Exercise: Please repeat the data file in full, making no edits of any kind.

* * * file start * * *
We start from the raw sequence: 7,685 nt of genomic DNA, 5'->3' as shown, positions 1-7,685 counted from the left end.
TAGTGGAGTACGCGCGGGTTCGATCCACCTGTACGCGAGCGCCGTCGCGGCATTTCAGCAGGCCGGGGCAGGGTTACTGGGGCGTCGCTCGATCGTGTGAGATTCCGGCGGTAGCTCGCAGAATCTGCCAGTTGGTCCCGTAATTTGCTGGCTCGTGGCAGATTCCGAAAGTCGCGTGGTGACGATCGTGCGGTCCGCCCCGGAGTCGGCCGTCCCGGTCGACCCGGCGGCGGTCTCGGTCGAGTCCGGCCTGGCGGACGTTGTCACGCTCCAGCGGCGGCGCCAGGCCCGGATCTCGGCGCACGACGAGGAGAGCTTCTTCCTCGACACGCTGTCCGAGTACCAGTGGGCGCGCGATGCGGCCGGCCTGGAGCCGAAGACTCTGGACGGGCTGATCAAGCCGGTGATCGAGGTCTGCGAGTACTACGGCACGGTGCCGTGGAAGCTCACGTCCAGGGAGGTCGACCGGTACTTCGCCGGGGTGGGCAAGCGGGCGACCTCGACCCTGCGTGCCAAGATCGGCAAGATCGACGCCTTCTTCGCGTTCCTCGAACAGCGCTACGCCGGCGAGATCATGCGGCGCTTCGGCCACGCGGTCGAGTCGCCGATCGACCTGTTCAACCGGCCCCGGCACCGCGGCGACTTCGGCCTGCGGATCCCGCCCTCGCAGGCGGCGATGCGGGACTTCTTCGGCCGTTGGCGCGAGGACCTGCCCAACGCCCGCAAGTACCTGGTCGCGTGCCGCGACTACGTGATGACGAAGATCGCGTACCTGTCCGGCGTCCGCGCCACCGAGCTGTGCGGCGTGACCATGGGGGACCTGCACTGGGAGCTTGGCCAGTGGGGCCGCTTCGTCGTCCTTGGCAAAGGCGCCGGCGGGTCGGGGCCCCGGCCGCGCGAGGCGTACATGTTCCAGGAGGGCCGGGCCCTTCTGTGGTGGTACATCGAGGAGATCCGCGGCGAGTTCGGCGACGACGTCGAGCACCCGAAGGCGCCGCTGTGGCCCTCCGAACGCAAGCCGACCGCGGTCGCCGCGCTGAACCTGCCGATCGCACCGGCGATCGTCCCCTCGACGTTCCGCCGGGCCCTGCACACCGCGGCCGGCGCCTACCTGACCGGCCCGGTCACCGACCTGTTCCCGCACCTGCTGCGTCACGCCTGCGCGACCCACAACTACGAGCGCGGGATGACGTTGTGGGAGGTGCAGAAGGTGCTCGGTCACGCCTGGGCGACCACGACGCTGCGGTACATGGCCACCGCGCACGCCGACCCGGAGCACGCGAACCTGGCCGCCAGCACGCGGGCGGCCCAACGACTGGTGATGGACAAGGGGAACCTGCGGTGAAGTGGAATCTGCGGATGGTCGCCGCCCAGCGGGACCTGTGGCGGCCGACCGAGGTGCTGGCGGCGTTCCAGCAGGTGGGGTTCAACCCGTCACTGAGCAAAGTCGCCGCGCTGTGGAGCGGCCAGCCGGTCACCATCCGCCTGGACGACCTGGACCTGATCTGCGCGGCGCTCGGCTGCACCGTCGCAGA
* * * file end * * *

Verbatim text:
We start from the raw sequence: 7,685 nt of genomic DNA, 5'->3' as shown, positions 1-7,685 counted from the left end.
TAGTGGAGTACGCGCGGGTTCGATCCACCTGTACGCGAGCGCCGTCGCGGCATTTCAGCAGGCCGGGGCAGGGTTACTGGGGCGTCGCTCGATCGTGTGAGATTCCGGCGGTAGCTCGCAGAATCTGCCAGTTGGTCCCGTAATTTGCTGGCTCGTGGCAGATTCCGAAAGTCGCGTGGTGACGATCGTGCGGTCCGCCCCGGAGTCGGCCGTCCCGGTCGACCCGGCGGCGGTCTCGGTCGAGTCCGGCCTGGCGGACGTTGTCACGCTCCAGCGGCGGCGCCAGGCCCGGATCTCGGCGCACGACGAGGAGAGCTTCTTCCTCGACACGCTGTCCGAGTACCAGTGGGCGCGCGATGCGGCCGGCCTGGAGCCGAAGACTCTGGACGGGCTGATCAAGCCGGTGATCGAGGTCTGCGAGTACTACGGCACGGTGCCGTGGAAGCTCACGTCCAGGGAGGTCGACCGGTACTTCGCCGGGGTGGGCAAGCGGGCGACCTCGACCCTGCGTGCCAAGATCGGCAAGATCGACGCCTTCTTCGCGTTCCTCGAACAGCGCTACGCCGGCGAGATCATGCGGCGCTTCGGCCACGCGGTCGAGTCGCCGATCGACCTGTTCAACCGGCCCCGGCACCGCGGCGACTTCGGCCTGCGGATCCCGCCCTCGCAGGCGGCGATGCGGGACTTCTTCGGCCGTTGGCGCGAGGACCTGCCCAACGCCCGCAAGTACCTGGTCGCGTGCCGCGACTACGTGATGACGAAGATCGCGTACCTGTCCGGCGTCCGCGCCACCGAGCTGTGCGGCGTGACCATGGGGGACCTGCACTGGGAGCTTGGCCAGTGGGGCCGCTTCGTCGTCCTTGGCAAAGGCGCCGGCGGGTCGGGGCCCCGGCCGCGCGAGGCGTACATGTTCCAGGAGGGCCGGGCCCTTCTGTGGTGGTACATCGAGGAGATCCGCGGCGAGTTCGGCGACGACGTCGAGCACCCGAAGGCGCCGCTGTGGCCCTCCGAACGCAAGCCGACCGCGGTCGCCGCGCTGAACCTGCCGATCGCACCGGCGATCGTCCCCTCGACGTTCCGCCGGGCCCTGCACACCGCGGCCGGCGCCTACCTGACCGGCCCGGTCACCGACCTGTTCCCGCACCTGCTGCGTCACGCCTGCGCGACCCACAACTACGAGCGCGGGATGACGTTGTGGGAGGTGCAGAAGGTGCTCGGTCACGCCTGGGCGACCACGACGCTGCGGTACATGGCCACCGCGCACGCCGACCCGGAGCACGCGAACCTGGCCGCCAGCACGCGGGCGGCCCAACGACTGGTGATGGACAAGGGGAACCTGCGGTGAAGTGGAATCTGCGGATGGTCGCCGCCCAGCGGGACCTGTGGCGGCCGACCGAGGTGCTGGCGGCGTTCCAGCAGGTGGGGTTCAACCCGTCACTGAGCAAAGTCGCCGCGCTGTGGAGCGGCCAGCCGGTCACCATCCGCCTGGACGACCTGGACCTGATCTGCGCGGCGCTCGGCTGCACCGTCGCAGA